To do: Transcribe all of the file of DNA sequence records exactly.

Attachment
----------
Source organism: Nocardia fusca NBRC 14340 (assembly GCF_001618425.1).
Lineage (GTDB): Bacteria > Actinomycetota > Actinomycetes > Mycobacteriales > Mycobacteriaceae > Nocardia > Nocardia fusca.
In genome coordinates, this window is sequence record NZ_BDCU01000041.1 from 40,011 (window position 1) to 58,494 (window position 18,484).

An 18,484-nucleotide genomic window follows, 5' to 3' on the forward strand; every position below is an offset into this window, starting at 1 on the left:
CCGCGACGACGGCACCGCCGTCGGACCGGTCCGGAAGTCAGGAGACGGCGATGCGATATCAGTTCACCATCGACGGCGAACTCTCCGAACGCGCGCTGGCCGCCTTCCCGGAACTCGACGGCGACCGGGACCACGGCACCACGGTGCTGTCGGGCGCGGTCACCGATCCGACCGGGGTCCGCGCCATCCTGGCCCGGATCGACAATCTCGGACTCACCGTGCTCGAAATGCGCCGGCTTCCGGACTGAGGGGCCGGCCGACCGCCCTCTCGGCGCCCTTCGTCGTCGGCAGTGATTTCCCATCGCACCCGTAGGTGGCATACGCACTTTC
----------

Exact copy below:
Source organism: Nocardia fusca NBRC 14340 (assembly GCF_001618425.1).
Lineage (GTDB): Bacteria > Actinomycetota > Actinomycetes > Mycobacteriales > Mycobacteriaceae > Nocardia > Nocardia fusca.
In genome coordinates, this window is sequence record NZ_BDCU01000041.1 from 40,011 (window position 1) to 58,494 (window position 18,484).

An 18,484-nucleotide genomic window follows, 5' to 3' on the forward strand; every position below is an offset into this window, starting at 1 on the left:
CCGCGACGACGGCACCGCCGTCGGACCGGTCCGGAAGTCAGGAGACGGCGATGCGATATCAGTTCACCATCGACGGCGAACTCTCCGAACGCGCGCTGGCCGCCTTCCCGGAACTCGACGGCGACCGGGACCACGGCACCACGGTGCTGTCGGGCGCGGTCACCGATCCGACCGGGGTCCGCGCCATCCTGGCCCGGATCGACAATCTCGGACTCACCGTGCTCGAAATGCGCCGGCTTCCGGACTGAGGGGCCGGCCGACCGCCCTCTCGGCGCCCTTCGTCGTCGGCAGTGATTTCCCATCGCACCCGTAGGTGGCATACGCACTTTC